The powers that be for IP address allocation are gathering old space that was wastefully allocated long ago, but it won't make much difference.
Some time ago I wrote somewhere about Geoff Huston and his
projections for the depletion of what remains in the IPv4 address pool
was intrigued by his work and suggested to him that there were a lot of
wasteful class A addresses out there, and perhaps they could be reallocated to better
A class A address, aka /8 in TCP/IP
jargon, holds 16,777,216 addresses. It's an entire block with the same first
value in the address. Surf here
where the various /8 addresses have been allocated. Huge blocks of them go to
ARIN, RIPE, APNIC and other regional Internet registries, which dole them out
to lesser bodies such as ISPs and governments.
Many of these /8 addresses are assigned to great universities, U.S.
governmental entities and major corporations. For instance, 012/8 belongs to
Bell Labs (now part of Alcatel-Lucent). GE, Xerox, Hewlett-Packard, DEC, Apple,
Halliburton (yes, Halliburton) and Merck all have them. Even the Interop Show Network,
formerly part of the same family as this publication, has its own /8 address.
Do these entities really need such expansive address space? The answer is
clearly no, but now what can be done? Huston replied to me that my suggestion
was an impractical one. First, for example, why would Apple cede its giant
address space without compensation, and who would pay? (These companies paid
essentially nothing for these addresses back in the '80s and early '90s when
they got them.) Second, the renumbering of addresses involved in such an
operation would be quite complicated and expensive.
Should IP address be considered private data and protected? Click here to read more.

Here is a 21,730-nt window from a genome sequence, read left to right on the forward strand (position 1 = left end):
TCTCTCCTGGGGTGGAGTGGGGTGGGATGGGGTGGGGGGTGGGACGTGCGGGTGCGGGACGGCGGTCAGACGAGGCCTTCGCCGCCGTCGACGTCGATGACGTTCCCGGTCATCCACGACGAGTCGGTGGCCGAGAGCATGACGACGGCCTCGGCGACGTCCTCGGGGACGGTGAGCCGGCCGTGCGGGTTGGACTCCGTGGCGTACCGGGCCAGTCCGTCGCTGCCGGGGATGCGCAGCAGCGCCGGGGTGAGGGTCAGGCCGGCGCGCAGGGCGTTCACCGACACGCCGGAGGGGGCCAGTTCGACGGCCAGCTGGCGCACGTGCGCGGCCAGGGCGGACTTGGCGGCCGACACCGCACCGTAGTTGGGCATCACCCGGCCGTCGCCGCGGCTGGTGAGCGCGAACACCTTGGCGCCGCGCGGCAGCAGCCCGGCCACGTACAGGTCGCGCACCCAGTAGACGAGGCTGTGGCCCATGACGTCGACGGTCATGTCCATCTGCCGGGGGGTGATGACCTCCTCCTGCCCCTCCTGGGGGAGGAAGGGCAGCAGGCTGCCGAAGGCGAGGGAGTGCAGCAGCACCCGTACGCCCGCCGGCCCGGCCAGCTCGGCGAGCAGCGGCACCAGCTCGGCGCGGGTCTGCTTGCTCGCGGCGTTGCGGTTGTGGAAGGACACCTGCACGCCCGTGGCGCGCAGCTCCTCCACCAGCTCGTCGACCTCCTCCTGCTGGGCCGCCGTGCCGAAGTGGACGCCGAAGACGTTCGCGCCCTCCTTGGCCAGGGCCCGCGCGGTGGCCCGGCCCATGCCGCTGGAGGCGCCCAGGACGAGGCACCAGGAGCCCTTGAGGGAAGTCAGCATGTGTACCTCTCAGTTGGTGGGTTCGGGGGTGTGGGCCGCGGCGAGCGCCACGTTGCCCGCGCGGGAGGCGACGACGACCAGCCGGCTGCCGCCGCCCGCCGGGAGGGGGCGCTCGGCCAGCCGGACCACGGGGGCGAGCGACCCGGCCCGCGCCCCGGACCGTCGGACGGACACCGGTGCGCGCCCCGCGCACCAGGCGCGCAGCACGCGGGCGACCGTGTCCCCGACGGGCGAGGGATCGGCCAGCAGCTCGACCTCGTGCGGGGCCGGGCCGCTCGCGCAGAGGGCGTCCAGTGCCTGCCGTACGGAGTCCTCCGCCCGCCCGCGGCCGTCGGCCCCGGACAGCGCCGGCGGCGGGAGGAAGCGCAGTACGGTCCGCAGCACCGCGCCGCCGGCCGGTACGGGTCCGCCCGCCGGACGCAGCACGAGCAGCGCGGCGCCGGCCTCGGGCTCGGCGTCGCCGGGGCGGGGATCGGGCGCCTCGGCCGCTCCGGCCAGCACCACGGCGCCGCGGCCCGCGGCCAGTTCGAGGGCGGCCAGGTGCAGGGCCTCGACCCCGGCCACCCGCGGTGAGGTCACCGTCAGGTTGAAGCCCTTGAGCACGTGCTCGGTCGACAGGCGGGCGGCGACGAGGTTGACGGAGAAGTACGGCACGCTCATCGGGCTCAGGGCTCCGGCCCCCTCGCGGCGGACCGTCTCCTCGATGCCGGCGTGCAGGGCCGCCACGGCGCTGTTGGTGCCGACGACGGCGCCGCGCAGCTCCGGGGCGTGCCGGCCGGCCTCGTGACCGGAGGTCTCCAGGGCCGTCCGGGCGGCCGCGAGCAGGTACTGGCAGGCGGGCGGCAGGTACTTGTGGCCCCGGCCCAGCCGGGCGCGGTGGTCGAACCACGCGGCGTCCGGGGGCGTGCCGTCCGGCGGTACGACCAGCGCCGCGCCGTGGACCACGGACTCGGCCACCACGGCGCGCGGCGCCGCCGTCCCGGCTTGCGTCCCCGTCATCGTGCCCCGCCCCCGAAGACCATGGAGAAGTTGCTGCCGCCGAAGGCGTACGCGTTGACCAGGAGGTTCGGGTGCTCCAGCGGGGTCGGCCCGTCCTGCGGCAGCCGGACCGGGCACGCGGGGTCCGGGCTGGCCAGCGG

It's not really the technical problems that bother Huston; it's the economic
and social factors. Who would get the addresses? If it's decided in a market,
what would be the terms of the sale? Would the usual regional parceling of
addresses be done, or should (for example, again) Merck's addresses stay in the
because they're here already?
Now, according to the ICANN blog,
we may have the chance to see how it will all play out. ICANN reports that,
indeed, much /8 address space has been recovered. Some addresses, it seems,
were essentially unallocated. Some were recovered from other owners:
- 014 - Public Data Net
- 046 - BBN
- 049 - US DoD
- 050 - US DoD
(Darn nice of BBN, the people who bootstrapped the original proto-Internet.
Why did they give this away? I contacted them to ask and wouldn't you know it,
they denied that the address space was theirs. They had no explanation, but it
sounds like they basically forgot about the address space and eventually
decided just to give it up. But I digress...)
recent announcement from ICANN
celebrated the recovery of just one of
these, the 014/8 subnet, but the story is both bigger and smaller than that.
With still more it had reserved, ICANN says it has 43 unallocated /8s. That
might seem like a lot, being almost 17 percent (43/256) of the total address
space, but ICANN also said it "...allocated more than one /8 per month
in 2007," so it won't last long.
The final days of the IPv4 land rush could be ugly ones. There will likely
be a "run on the bank" for the final blocks of addresses. Aftermarkets
for network blocks could develop, and they could be expensive. In a comment to
the blog entry, the ICANN rep noted that ICANN has already noticed use of what
is officially unallocated space; in other words, there are squatters out in the
remaining undeveloped neighborhoods of IPv4Land. One day the sheriff will come
along and evict them when the rightful owners put their money down.
ICANN's major conclusion from these developments is a reasonable one: New, large
deployments of network space really have to be planned to use IPv6. Not a
pleasant thought, but not the end of the world. It's going to happen some day.
Editor Larry Seltzer has worked
in and written about the computer industry since 1983.
For insights on security coverage around the Web, take
a look at eWEEK.com Security Center Editor Larry Seltzer's blog Cheap Hack.